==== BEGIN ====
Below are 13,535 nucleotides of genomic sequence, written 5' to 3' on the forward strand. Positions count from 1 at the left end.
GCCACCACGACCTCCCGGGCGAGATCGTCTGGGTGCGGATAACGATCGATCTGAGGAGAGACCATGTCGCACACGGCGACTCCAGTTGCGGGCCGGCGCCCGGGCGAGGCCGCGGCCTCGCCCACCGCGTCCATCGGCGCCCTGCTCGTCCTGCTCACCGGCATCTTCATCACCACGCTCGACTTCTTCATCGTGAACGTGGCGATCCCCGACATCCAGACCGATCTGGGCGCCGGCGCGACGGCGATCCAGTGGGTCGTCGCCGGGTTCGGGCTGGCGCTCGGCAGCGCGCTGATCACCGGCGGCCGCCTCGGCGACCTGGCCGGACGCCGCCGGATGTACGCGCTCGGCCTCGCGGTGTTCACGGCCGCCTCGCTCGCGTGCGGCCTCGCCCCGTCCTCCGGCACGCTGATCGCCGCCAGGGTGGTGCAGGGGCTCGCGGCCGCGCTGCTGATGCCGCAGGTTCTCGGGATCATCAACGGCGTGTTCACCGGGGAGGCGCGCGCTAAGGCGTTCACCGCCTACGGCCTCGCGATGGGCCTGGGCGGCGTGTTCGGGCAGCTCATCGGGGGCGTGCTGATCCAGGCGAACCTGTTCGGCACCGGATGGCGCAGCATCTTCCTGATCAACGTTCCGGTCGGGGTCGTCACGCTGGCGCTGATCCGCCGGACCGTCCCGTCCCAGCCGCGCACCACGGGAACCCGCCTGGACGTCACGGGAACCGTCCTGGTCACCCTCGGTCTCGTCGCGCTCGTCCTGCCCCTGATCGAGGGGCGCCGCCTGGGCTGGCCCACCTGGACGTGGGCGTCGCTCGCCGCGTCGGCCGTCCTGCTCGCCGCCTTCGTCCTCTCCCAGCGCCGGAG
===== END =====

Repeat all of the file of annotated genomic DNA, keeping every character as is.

Below are 13,535 nucleotides of genomic sequence, written 5' to 3' on the forward strand. Positions count from 1 at the left end.
GCCACCACGACCTCCCGGGCGAGATCGTCTGGGTGCGGATAACGATCGATCTGAGGAGAGACCATGTCGCACACGGCGACTCCAGTTGCGGGCCGGCGCCCGGGCGAGGCCGCGGCCTCGCCCACCGCGTCCATCGGCGCCCTGCTCGTCCTGCTCACCGGCATCTTCATCACCACGCTCGACTTCTTCATCGTGAACGTGGCGATCCCCGACATCCAGACCGATCTGGGCGCCGGCGCGACGGCGATCCAGTGGGTCGTCGCCGGGTTCGGGCTGGCGCTCGGCAGCGCGCTGATCACCGGCGGCCGCCTCGGCGACCTGGCCGGACGCCGCCGGATGTACGCGCTCGGCCTCGCGGTGTTCACGGCCGCCTCGCTCGCGTGCGGCCTCGCCCCGTCCTCCGGCACGCTGATCGCCGCCAGGGTGGTGCAGGGGCTCGCGGCCGCGCTGCTGATGCCGCAGGTTCTCGGGATCATCAACGGCGTGTTCACCGGGGAGGCGCGCGCTAAGGCGTTCACCGCCTACGGCCTCGCGATGGGCCTGGGCGGCGTGTTCGGGCAGCTCATCGGGGGCGTGCTGATCCAGGCGAACCTGTTCGGCACCGGATGGCGCAGCATCTTCCTGATCAACGTTCCGGTCGGGGTCGTCACGCTGGCGCTGATCCGCCGGACCGTCCCGTCCCAGCCGCGCACCACGGGAACCCGCCTGGACGTCACGGGAACCGTCCTGGTCACCCTCGGTCTCGTCGCGCTCGTCCTGCCCCTGATCGAGGGGCGCCGCCTGGGCTGGCCCACCTGGACGTGGGCGTCGCTCGCCGCGTCGGCCGTCCTGCTCGCCGCCTTCGTCCTCTCCCAGCGCCGGAG